I was born with the internet. But it was growing in another parallel universe. Somehow I was not very aware of the internet until I was about 14 years old… In my childhood, my parents stressed the importance of reading books—the house was filled with books. I remember scanning the shelves and seeing fat books with titles that I could not understand. I couldn’t wait until I would be old enough to read them. Books are the primary source of my cultural knowledge. You could claim that most books are not all that up-to-date—I agree. But books provide a profound look into the cultures of the past and reveal so much about their authors…
In those same years, I also watched a lot of movies. My father is a movie junkie, so I had plenty of films to discover. Among other types of movies (international movies, documentaries, comedies, romances, political thrillers), he really enjoys movies about African American culture. Hence, for the most part, I gained my knowledge about Black culture through movies (stereotypes and all).
Let me be honest: I am a quarter African American, but I grew up in a predominantly White and Mexican community. I could have easily known very little about Black culture until after I graduated from high school.
Similarly to books, I deeply appreciate movies for the perspective they give into the past, as well as the moviemaker’s willingness to reveal parts of his or her own imagination.
I’m tire of reading, I want to Facebook
In my first year of high school, there was a big hype about Facebook. I remember being curious about it. There were also various peer pressures to get an account. I remember my parents being very skeptical about Facebook, especially in terms of privacy. They also simply did not want my siblings and I to be distracted by that “useless” kind of stuff. “Go paint, go read a book, go play outside! Listen to music, practice some piano!” But like a teenager, I got an account anyway. And I still can’t decide if it is to my fortune or misfortune: Facebook was really easy to learn how to use. Almost instantaneously, I was hooked.
I liked Facebook in the beginning, because I was provided with a platform to share, with others, my life. More importantly, I could choose what I wanted to share. I could post pictures for the visual information. I could post stories or random phrases to give people an insight into my mind. It is all so similar to the joys of writing a book or making a movie.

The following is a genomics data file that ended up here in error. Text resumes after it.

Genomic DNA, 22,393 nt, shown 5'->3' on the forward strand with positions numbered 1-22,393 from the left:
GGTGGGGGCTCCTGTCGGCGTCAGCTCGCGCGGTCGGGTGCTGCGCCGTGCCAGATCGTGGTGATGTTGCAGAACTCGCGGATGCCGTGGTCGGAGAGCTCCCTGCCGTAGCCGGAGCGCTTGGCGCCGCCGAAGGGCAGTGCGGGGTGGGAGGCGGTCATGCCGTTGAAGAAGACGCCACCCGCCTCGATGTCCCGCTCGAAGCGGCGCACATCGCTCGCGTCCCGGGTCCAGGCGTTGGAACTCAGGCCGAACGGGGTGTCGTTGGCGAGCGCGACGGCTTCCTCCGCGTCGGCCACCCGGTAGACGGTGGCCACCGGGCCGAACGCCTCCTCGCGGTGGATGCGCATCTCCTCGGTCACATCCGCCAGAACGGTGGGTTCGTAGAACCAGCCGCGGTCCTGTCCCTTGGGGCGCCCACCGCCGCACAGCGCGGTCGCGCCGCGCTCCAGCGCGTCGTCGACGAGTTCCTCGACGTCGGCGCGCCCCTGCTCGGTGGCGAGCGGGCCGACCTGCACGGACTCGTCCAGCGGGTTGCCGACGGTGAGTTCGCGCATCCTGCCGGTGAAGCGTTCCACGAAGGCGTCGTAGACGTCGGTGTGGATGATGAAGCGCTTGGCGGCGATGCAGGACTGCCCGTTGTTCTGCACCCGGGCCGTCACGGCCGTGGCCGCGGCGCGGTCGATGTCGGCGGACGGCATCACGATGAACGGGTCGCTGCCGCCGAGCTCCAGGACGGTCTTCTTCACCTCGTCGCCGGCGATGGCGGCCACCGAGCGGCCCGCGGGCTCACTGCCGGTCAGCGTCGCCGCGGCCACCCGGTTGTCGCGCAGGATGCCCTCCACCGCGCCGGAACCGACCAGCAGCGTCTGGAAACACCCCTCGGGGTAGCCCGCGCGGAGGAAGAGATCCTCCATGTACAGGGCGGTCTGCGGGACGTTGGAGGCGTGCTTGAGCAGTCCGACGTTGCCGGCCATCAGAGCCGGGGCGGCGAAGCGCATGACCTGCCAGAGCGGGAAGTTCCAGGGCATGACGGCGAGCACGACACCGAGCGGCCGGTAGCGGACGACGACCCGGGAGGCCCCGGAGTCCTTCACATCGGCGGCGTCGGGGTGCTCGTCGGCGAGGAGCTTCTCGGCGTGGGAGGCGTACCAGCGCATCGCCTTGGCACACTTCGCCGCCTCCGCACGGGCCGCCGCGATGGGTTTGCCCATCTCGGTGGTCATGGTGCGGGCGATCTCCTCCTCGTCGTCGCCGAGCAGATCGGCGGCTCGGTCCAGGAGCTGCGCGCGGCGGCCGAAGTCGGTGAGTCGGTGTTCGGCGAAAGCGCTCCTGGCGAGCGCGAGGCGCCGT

Dirty Hidden Secrets
After a couple of years, however, I began to realize the other implications of having a Facebook account. It gives you excuses not to go up to some one and talk face to face. It makes it easy to ignore people who are trying to talk to you. It also allows you to discover personal facts about people that you have never met before, or even seen (which is creepy). Lastly, you end up worrying about your self-image much more than you need to—friends’ comments on your posts begin to mean the world. Here’s an independent short film that cleverly sums up these habits that we all know too well.
The Day I Became Artsy
Later in high school, I began to venture into creative writing and poetry. I also took several years of digital photography courses. I never shared any of my artistic pieces with Facebook (although, I did share my art personally with many people), because I didn’t want anyone to steal my words or images. I tried to teach myself that ventures are for the discovery of the self; online comments don’t matter.
In senior year, I lived abroad for a couple of months and I shut down my Facebook account, annoyed by all the unnecessary information. My feelings at the time: Laurence Fishburne in Spike Lee’s School Daze.
I wanted to teach myself to live without constantly updating my knowledge of others. I should be constantly updating my knowledge of myself.
The Main Question
I think that the main question for me is: How do you create something (share a part of yourself) without reflecting that part on the information and the people around you?
After contemplating for a couple of years, I am now in college and a pretty frequent user of Facebook. I also often visit YouTube to listen to music. I’ve begun to understand the line between me and everyone else in the digital world. And little by little, I am genuinely creating art without feeling the need to hear feedback. I think that if I can use Facebook as a tool, and not a distraction, I will be able to dig deep into myself and share my life through books and movies (or whatever medium I bump into next). And in the same time, I can keep up with my extensive world of friends.
I did grow up in the digital world. In that sense, I am a digital native. By no means am I as fluent as my peers when it comes to online tools (this is my first blog post, I’ve never used a hashtag, I’ve never “tweeted,” and Tumblr makes me very bored), but I am well on my way to learning my comfort zones.